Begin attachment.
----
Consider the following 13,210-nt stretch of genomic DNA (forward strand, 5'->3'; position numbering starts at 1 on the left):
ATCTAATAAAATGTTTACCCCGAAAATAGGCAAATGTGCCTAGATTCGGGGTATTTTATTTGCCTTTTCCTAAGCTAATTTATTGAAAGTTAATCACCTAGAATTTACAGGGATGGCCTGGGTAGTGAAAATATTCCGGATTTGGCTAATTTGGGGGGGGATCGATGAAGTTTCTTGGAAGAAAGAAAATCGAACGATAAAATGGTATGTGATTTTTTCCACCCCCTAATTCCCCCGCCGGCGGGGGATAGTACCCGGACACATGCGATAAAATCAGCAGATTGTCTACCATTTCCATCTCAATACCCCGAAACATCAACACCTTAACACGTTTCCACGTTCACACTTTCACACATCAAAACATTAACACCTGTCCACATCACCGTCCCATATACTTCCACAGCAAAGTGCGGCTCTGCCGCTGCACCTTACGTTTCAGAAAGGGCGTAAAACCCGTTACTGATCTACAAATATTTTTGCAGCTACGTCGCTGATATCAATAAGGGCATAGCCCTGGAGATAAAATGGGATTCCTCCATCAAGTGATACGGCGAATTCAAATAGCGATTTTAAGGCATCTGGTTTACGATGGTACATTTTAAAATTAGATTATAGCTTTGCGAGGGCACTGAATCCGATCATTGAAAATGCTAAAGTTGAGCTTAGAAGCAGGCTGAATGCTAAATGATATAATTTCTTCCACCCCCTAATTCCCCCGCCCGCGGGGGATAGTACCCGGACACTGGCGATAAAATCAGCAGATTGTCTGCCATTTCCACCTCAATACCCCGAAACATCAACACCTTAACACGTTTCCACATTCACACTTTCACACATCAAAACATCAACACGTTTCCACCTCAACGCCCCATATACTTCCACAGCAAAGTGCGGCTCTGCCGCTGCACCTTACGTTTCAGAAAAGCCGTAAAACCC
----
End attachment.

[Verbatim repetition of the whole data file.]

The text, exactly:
Consider the following 13,210-nt stretch of genomic DNA (forward strand, 5'->3'; position numbering starts at 1 on the left):
ATCTAATAAAATGTTTACCCCGAAAATAGGCAAATGTGCCTAGATTCGGGGTATTTTATTTGCCTTTTCCTAAGCTAATTTATTGAAAGTTAATCACCTAGAATTTACAGGGATGGCCTGGGTAGTGAAAATATTCCGGATTTGGCTAATTTGGGGGGGGATCGATGAAGTTTCTTGGAAGAAAGAAAATCGAACGATAAAATGGTATGTGATTTTTTCCACCCCCTAATTCCCCCGCCGGCGGGGGATAGTACCCGGACACATGCGATAAAATCAGCAGATTGTCTACCATTTCCATCTCAATACCCCGAAACATCAACACCTTAACACGTTTCCACGTTCACACTTTCACACATCAAAACATTAACACCTGTCCACATCACCGTCCCATATACTTCCACAGCAAAGTGCGGCTCTGCCGCTGCACCTTACGTTTCAGAAAGGGCGTAAAACCCGTTACTGATCTACAAATATTTTTGCAGCTACGTCGCTGATATCAATAAGGGCATAGCCCTGGAGATAAAATGGGATTCCTCCATCAAGTGATACGGCGAATTCAAATAGCGATTTTAAGGCATCTGGTTTACGATGGTACATTTTAAAATTAGATTATAGCTTTGCGAGGGCACTGAATCCGATCATTGAAAATGCTAAAGTTGAGCTTAGAAGCAGGCTGAATGCTAAATGATATAATTTCTTCCACCCCCTAATTCCCCCGCCCGCGGGGGATAGTACCCGGACACTGGCGATAAAATCAGCAGATTGTCTGCCATTTCCACCTCAATACCCCGAAACATCAACACCTTAACACGTTTCCACATTCACACTTTCACACATCAAAACATCAACACGTTTCCACCTCAACGCCCCATATACTTCCACAGCAAAGTGCGGCTCTGCCGCTGCACCTTACGTTTCAGAAAAGCCGTAAAACCC